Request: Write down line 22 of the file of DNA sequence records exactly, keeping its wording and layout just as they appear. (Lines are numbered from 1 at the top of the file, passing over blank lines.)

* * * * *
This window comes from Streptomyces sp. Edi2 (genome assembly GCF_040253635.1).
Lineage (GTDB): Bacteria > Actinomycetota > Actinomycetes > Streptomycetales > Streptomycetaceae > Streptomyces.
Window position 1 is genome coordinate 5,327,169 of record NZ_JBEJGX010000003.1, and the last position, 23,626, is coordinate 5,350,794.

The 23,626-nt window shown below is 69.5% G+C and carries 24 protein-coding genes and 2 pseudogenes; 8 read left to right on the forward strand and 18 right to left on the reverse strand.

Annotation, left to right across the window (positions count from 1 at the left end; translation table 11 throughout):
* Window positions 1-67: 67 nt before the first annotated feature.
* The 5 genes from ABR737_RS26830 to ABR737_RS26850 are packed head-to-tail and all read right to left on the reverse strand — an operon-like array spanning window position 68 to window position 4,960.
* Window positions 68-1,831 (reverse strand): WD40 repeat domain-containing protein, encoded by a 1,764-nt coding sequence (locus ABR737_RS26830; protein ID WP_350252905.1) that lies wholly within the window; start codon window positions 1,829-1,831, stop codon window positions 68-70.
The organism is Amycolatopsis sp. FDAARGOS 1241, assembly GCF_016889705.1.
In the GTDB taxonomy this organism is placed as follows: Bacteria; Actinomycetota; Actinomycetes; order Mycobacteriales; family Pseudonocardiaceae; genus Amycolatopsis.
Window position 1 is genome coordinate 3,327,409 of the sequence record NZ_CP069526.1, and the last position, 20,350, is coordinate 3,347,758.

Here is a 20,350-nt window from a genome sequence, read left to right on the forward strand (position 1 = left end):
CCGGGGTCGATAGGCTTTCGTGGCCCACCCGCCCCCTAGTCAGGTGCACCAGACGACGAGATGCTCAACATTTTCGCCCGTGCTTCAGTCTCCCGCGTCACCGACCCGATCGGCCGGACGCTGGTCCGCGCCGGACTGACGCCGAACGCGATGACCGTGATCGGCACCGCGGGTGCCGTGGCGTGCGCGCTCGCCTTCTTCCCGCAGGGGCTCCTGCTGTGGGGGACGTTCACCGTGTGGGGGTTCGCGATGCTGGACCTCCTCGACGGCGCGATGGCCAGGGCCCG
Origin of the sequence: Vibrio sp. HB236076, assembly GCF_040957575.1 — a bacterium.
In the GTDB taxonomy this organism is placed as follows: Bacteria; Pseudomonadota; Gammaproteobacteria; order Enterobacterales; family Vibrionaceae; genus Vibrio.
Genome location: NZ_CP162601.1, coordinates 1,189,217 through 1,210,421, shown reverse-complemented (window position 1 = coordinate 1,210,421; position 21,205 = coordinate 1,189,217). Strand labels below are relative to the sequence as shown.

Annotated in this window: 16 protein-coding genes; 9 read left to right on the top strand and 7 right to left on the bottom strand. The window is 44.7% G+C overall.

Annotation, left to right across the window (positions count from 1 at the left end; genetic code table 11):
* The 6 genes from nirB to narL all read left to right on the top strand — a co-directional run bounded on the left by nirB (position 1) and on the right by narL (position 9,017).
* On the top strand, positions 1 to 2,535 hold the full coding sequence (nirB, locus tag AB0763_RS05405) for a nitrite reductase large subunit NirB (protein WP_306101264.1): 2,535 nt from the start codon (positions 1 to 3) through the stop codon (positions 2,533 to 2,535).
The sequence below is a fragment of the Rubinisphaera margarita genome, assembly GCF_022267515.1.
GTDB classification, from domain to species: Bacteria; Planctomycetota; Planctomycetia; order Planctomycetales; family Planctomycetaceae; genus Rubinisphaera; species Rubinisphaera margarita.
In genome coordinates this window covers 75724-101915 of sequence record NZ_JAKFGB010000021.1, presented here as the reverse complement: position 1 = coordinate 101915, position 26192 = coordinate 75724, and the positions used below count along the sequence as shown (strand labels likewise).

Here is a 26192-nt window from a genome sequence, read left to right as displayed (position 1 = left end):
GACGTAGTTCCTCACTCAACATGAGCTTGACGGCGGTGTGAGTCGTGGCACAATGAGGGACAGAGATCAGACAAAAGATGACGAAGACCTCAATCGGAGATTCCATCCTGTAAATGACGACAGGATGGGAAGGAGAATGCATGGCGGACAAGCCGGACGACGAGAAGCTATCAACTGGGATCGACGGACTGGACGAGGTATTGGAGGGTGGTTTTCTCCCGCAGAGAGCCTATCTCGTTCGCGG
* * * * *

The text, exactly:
GTDB classification, from domain to species: Bacteria; Planctomycetota; Planctomycetia; order Planctomycetales; family Planctomycetaceae; genus Rubinisphaera; species Rubinisphaera margarita.